Kiwi: the most common ‘exotic’ grocery store staple you can think of, ideal for smoothies, popsicles or sliced on a plate in the evening glow. The fuzzy fruit is extremely refreshing.  But what’s it got for us?  What are the health attributes of the green flesh?

Lets explore the top 3 reasons why Kiwi should be a top treat for the muggy summertime season. 


Digestive Health

Healthy digestive systems rely on fiber consumption. Fiber is found in almost every fruit and vegetable. Kiwis contain both soluble and insoluble fiber.  Soluble fiber forms a gel in the digestive tract, slowing down digestion to help absorption and help to make bowel movements more consistent.  Insoluble fiber acts as a laxative, adding bulk to the diet, and helps the good bacteria to thrive in your gut.  One cup of sliced kiwis contains 5 grams of fiber, a significant portion for one fruit [i].  Thus, consuming kiwis helps to prevent constipation and other digestive problems.


Cancer Fighting

Antioxidants are essential for protecting the body against the harmful effects of external and internal carcinogens and every day physiological wear and tear.  Kiwi is an excellent source of Vitamin C, a dietary antioxidant. One cup of Kiwi contains 273% of the daily values of Vitamin C, which our body uses for wound healing and in protecting our DNA from damage caused by free radicals [ii]. One study showed that consuming kiwi helps decrease DNA oxidation and can help to defend against cancer. A kiwi a day, may in fact help to keep cancer away.


Heart Healthy

Potassium is good for the heart. The electrolyte lowers blood pressure, plays a role in muscle contraction, and helps maintain a healthy balance of fluids in the body [iv]. Did you know that Kiwis contain more potassium than bananas?  One cup of kiwis provides our body with 562 mg of this wonderful mineral (140 mg more than the same serving size of bananas).

Kiwi’s brown and fuzzy peel is full of green fruit speckled with black seeds, a lovely addition to a picnic or backyard gathering.  Try it frozen, or as a creamy ice cream treat.  And stay tuned for Savor Health’s wonderful recipe for Matcha Kiwi Ice Cream.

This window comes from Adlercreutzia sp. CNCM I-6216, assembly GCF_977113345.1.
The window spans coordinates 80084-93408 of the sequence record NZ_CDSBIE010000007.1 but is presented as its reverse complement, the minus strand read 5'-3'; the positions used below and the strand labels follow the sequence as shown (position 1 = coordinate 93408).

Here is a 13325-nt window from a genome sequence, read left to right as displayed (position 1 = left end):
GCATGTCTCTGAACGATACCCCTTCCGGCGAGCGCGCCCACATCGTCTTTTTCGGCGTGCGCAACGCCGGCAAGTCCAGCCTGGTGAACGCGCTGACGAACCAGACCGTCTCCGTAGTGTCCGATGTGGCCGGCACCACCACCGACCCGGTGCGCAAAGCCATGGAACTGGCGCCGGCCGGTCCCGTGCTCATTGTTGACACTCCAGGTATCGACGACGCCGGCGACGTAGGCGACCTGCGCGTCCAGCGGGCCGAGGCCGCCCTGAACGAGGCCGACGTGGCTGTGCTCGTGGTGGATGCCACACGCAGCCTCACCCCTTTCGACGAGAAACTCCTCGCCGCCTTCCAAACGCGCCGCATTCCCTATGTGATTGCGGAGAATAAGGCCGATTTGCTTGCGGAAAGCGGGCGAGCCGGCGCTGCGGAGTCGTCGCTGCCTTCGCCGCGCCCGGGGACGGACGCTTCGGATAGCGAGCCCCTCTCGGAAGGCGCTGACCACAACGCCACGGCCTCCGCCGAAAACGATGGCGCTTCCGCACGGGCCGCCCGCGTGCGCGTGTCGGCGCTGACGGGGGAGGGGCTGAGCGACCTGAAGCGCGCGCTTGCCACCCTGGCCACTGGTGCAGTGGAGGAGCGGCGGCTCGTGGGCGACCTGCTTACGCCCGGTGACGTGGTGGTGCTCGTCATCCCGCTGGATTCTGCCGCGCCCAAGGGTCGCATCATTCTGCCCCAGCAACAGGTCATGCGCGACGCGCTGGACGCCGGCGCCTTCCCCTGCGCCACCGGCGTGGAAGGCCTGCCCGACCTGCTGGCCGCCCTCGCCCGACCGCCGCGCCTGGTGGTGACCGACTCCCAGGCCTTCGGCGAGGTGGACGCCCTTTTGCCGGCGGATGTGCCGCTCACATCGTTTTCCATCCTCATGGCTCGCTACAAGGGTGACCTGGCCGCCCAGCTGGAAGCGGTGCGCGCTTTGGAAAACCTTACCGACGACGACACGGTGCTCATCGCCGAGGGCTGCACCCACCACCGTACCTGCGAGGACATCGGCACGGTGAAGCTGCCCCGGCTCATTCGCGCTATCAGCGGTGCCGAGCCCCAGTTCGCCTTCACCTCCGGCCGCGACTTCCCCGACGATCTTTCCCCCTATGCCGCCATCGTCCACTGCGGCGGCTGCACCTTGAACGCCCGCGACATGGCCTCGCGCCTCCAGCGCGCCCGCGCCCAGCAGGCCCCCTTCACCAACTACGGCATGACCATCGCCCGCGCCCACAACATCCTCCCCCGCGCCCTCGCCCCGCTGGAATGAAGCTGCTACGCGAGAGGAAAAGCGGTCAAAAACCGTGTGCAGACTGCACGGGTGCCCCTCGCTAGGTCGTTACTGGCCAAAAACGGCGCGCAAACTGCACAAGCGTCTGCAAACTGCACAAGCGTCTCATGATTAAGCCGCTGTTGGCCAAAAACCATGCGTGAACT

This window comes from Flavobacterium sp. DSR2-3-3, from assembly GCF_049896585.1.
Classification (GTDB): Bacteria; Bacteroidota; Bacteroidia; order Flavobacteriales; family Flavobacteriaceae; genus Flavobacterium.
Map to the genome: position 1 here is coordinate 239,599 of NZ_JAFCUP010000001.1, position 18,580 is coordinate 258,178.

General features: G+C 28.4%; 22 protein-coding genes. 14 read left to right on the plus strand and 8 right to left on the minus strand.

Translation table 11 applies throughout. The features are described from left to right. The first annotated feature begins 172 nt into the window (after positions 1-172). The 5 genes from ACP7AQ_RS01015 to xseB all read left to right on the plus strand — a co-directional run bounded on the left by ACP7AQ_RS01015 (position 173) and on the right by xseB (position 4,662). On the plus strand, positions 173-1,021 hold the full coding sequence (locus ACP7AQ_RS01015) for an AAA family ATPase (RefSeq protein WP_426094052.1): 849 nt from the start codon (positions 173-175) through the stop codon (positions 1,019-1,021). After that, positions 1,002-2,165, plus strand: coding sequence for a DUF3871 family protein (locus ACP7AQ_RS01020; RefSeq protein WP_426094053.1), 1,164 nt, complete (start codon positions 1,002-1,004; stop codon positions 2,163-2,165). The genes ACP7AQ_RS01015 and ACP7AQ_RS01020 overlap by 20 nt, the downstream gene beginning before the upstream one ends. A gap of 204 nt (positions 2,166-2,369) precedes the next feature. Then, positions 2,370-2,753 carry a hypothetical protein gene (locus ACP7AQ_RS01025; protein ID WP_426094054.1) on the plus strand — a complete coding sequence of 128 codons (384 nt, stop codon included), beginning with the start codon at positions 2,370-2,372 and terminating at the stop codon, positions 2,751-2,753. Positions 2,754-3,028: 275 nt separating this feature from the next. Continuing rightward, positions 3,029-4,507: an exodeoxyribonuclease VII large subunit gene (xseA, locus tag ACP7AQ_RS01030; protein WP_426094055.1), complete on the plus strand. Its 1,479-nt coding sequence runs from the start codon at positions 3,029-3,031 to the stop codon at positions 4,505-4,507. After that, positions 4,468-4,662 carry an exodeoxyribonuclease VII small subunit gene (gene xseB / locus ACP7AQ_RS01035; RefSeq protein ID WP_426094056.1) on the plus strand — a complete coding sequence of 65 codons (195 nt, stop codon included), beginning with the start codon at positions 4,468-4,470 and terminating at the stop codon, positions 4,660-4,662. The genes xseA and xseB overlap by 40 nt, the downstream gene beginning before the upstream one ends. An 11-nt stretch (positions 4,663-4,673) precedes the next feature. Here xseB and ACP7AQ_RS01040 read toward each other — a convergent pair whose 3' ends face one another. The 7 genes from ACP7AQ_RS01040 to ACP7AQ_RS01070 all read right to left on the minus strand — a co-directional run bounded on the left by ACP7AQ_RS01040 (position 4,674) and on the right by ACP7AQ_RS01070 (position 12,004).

[i] Keefe, S. (2015, December 01). Fiber in Kiwifruit. Retrieved from
[ii] Kiwi Fruit, (chinese Gooseberries), Fresh, Raw Nutrition Facts & Calories. Nutrition Data Know What You Eat. Conde Nest, 2014. 
[iii] Brevik, Asgeir et al. Supplementation of a Western Diet with Golden Kiwifruits (Actinidia Chinensis var.’Hort 16A’:) Effects on Biomarkers of Oxidation Damage and Antioxidant Protection. Nutrition Journal 10 (2011): 54. PMC.
[iv] Tremblay, MSc Sylvie. Nutritional Values of Kiwifruit. LIVESTRONG.COM. Leaf Group, 01 Feb. 2014. 
Muksha Jingree

Muksha Jingree is an intern at Savor Health. She is currently a sophomore from Mauritius at NYU Steinhardt School of Culture, Education and Human Development, majoring in Nutrition and Dietetics. Her dream of becoming a dietician and helping others brought her to New York City.Muksha has always been ambitious and aims at higher goals. Her motto is to grow as an enlightened and accomplished individual. Her biggest aspirations are her parents.She is currently a Teaching Assistant and she was also an Orientation Leader where her main responsibilities were to assist the new students in their transition to NYU. She has also participated in several volunteer activities such as helping in Soup Kitchen.Reading and cooking are Muksha’s biggest passions which strengthen her imagination and creativity. She is interested in meditation and yoga. Living in NYC offers her endless opportunities such as interning for Savor Health, where she intends to help people through her experience.

No Comments Yet

Leave a Reply

Your email address will not be published.

You may use these HTML tags and attributes: <a href="" title=""> <abbr title=""> <acronym title=""> <b> <blockquote cite=""> <cite> <code> <del datetime=""> <em> <i> <q cite=""> <s> <strike> <strong>